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Franchising Your Business

By: J.A.J Aaronson - Updated: 5 Jan 2013 | comments*Discuss
 
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Franchising is becoming an increasingly popular option for existing business owners. There has been a spike in demand for franchises amongst those who wish to work for themselves and, as a result, many more business owners are looking for ways to franchise their firm.

Building a franchise can be a lengthy and complicated process. There are several important milestones and considerations that you need to address along the way.

Check if it’s Suitable

The first step is to determine whether or not your business is suitable for franchising. Not every firm provides a solid basis for a franchise. Broadly speaking, the most easily franchisable businesses are those with a strong brand identity and the potential for a good return for both franchisor and franchisee. The business should also have a broad potential market (that is, it should not be limited by geography), and should not require exceptionally long training periods for franchisees.

Finally, it is crucial that franchisees be able to operate as legal entities separate from your own business. This is not possible in some circumstances, particularly in the financial sector.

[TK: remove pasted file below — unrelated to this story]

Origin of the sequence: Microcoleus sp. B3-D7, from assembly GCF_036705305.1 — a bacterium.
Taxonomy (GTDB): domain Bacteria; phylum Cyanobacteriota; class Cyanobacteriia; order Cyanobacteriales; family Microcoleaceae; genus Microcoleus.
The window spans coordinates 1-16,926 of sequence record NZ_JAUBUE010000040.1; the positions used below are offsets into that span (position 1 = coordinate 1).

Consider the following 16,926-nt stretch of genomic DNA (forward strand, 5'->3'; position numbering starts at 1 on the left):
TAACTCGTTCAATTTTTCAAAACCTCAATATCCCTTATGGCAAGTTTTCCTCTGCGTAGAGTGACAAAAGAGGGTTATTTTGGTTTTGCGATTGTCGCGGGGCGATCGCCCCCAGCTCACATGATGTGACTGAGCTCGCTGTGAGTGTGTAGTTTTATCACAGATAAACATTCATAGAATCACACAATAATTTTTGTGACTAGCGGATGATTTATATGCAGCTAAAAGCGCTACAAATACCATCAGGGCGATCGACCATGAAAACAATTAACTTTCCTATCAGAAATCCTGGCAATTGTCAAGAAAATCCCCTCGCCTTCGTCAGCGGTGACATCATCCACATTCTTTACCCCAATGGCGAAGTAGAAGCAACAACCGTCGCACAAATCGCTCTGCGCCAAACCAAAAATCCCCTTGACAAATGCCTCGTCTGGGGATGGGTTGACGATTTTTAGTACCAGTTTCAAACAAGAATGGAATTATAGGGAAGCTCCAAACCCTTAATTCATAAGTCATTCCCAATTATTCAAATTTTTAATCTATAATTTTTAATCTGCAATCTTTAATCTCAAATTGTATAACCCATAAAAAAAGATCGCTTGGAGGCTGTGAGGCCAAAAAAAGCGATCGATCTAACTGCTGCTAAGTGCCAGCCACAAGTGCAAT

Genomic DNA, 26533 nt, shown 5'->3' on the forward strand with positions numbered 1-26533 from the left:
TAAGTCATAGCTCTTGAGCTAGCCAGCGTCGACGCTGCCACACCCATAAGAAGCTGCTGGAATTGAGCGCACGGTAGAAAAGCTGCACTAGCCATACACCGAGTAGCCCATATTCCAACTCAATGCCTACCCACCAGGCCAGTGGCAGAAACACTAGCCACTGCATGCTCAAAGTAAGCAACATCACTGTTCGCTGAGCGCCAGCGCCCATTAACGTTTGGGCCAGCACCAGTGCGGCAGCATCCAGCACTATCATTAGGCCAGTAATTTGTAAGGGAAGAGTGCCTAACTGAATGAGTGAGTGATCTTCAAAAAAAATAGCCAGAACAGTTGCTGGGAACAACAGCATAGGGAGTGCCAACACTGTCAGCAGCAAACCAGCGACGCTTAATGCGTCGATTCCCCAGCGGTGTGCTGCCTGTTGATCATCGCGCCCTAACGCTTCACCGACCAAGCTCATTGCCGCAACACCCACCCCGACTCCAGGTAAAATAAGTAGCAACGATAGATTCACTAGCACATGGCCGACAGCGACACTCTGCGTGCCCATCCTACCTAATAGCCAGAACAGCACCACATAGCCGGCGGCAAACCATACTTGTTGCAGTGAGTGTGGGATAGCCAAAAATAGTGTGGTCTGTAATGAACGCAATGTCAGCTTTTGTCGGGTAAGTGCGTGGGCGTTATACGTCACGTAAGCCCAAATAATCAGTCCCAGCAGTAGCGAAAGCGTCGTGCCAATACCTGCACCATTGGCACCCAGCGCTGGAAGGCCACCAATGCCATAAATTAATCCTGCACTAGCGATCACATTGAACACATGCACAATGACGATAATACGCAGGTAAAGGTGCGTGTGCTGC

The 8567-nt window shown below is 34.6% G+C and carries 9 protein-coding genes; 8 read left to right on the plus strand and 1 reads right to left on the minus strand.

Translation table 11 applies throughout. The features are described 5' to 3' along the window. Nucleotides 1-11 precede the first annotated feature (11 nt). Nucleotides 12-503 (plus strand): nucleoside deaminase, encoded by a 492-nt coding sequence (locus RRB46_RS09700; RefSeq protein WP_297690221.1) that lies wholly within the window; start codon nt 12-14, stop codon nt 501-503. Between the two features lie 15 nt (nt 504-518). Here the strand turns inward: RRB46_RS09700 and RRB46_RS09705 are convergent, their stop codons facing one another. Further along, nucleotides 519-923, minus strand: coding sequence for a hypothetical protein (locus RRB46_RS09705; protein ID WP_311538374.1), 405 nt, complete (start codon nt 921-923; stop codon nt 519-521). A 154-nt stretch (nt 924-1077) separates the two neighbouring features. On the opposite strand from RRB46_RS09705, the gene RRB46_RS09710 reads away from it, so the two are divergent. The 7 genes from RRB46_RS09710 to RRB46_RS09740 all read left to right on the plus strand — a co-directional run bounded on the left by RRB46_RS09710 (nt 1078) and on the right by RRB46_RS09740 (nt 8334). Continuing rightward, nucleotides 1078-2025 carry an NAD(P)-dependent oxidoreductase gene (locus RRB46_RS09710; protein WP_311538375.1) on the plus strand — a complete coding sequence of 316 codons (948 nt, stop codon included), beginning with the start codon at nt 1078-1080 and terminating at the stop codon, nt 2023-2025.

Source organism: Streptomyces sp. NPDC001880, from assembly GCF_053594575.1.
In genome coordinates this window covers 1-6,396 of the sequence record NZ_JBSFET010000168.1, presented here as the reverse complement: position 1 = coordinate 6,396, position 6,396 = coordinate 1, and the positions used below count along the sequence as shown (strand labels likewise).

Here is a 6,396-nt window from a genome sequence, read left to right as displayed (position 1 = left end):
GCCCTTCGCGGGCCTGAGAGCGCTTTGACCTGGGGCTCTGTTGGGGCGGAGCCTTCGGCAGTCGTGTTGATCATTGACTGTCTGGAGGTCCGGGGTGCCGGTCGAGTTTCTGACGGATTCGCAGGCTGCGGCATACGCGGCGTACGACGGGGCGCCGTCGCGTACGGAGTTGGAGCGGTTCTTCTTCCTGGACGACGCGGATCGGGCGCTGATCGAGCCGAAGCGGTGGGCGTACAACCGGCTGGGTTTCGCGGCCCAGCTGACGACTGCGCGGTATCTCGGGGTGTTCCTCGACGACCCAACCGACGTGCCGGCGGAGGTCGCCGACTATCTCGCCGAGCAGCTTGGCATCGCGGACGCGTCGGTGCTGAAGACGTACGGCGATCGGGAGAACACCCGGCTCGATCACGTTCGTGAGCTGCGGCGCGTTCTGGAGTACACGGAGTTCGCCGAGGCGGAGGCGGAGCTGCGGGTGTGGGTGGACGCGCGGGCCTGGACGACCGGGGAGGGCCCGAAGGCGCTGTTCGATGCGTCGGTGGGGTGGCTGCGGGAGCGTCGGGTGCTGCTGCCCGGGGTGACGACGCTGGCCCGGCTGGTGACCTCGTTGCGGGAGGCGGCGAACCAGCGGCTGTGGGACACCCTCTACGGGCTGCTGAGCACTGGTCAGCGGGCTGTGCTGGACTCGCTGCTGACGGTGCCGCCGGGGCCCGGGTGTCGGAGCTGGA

Build Your Product

A successful franchise requires a tangible product for franchisees to sell. You cannot franchise an idea. Indeed, many of the most successful franchises are those that operate in the retail sector. Consider the number of fast food chains on the High Street, the majority of which operate as franchises.

If your product isn’t yet up to scratch, you are not ready to franchise your business. It is vital that your product is of top quality if you wish to attract franchisees, and provide a decent return for all parties.

Sort Your Finances

Your financial arrangements are key to the success of any franchise. You simply cannot franchise a business that is in poor health, but the demands are more stringent than this. You need to create a viable plan for expansion that provides franchisees with a strong return. Buying into a franchise is an investment; you need to give potential franchisees an excellent reason to put their money into your business.

Write an Agreement

The franchise agreement is the most important document in your business. It sets out the terms of your relationship with your franchisees, and can mean the difference between a successful organisation and a perpetual headache.

Franchise agreements are different for every business. It is vital that you have an expert help you draw this up.

Support Your Franchisees

Depending on the nature of your agreement, your franchisees are likely to expect continued support from you. This might involve you passing on leads, or helping to train employees. Your job does not finish once a franchisee buys into your business. Instead, you should be providing the framework your franchisees need to succeed.

Franchising your business can be a fantastic financial choice. But it is important that you do not rush into the process. Make sure that your business is suitable for franchising before continuing – and, above all, make sure that you seek legal advice before taking any action.

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